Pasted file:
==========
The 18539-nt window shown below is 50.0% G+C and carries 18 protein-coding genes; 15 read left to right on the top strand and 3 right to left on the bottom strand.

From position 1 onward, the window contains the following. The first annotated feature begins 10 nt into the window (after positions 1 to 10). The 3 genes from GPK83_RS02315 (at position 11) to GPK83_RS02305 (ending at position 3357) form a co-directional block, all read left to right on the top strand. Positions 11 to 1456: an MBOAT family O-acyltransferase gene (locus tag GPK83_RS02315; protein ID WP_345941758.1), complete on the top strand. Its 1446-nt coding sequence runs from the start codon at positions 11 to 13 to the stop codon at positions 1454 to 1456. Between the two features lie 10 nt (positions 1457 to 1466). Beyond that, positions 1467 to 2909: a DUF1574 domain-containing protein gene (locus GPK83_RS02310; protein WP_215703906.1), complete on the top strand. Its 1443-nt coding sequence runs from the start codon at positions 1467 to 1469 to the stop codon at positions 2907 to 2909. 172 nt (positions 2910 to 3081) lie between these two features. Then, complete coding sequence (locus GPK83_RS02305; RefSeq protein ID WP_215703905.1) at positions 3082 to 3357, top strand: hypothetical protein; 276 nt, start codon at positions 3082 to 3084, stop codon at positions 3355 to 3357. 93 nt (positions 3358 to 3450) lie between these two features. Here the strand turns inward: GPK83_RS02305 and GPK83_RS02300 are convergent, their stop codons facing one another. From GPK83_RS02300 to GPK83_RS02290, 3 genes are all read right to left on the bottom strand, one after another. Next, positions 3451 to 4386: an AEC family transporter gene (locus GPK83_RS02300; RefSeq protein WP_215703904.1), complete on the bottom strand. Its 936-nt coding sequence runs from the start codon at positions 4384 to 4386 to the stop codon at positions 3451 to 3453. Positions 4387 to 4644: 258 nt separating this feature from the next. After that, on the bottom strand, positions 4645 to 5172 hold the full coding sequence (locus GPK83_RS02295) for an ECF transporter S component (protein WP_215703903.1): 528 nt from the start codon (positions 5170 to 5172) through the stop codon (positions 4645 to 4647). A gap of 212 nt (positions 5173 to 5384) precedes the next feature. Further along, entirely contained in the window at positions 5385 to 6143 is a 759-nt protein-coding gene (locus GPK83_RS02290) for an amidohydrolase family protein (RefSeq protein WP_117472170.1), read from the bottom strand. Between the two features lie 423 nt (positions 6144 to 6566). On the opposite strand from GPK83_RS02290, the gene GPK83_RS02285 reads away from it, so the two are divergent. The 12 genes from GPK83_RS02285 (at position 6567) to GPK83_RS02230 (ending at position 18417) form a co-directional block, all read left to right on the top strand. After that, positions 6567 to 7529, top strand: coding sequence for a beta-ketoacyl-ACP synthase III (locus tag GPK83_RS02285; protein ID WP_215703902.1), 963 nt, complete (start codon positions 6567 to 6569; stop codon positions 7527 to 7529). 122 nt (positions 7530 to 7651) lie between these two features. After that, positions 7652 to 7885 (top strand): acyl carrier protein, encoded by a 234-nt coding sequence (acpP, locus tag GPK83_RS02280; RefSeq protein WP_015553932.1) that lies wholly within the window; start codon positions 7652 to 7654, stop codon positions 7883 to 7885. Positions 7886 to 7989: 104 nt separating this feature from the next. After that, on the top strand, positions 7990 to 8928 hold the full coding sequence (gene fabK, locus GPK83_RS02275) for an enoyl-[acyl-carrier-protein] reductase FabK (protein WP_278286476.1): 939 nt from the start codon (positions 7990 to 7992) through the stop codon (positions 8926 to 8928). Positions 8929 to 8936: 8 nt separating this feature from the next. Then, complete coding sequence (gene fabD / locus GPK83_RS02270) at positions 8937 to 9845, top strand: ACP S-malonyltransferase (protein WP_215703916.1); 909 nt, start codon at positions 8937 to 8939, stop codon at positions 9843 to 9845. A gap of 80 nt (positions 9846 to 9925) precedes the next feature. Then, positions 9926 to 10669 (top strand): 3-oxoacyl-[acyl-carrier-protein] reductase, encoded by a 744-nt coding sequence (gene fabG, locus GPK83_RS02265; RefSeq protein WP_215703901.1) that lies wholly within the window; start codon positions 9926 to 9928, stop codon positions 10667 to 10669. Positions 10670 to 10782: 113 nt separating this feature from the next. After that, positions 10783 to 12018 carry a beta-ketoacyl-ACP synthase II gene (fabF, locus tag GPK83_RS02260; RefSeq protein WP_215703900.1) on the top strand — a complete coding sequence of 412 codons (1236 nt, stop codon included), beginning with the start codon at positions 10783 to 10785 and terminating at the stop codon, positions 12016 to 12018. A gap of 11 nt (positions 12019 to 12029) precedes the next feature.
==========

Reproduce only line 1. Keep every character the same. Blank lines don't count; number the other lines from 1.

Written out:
The 18539-nt window shown below is 50.0% G+C and carries 18 protein-coding genes; 15 read left to right on the top strand and 3 right to left on the bottom strand.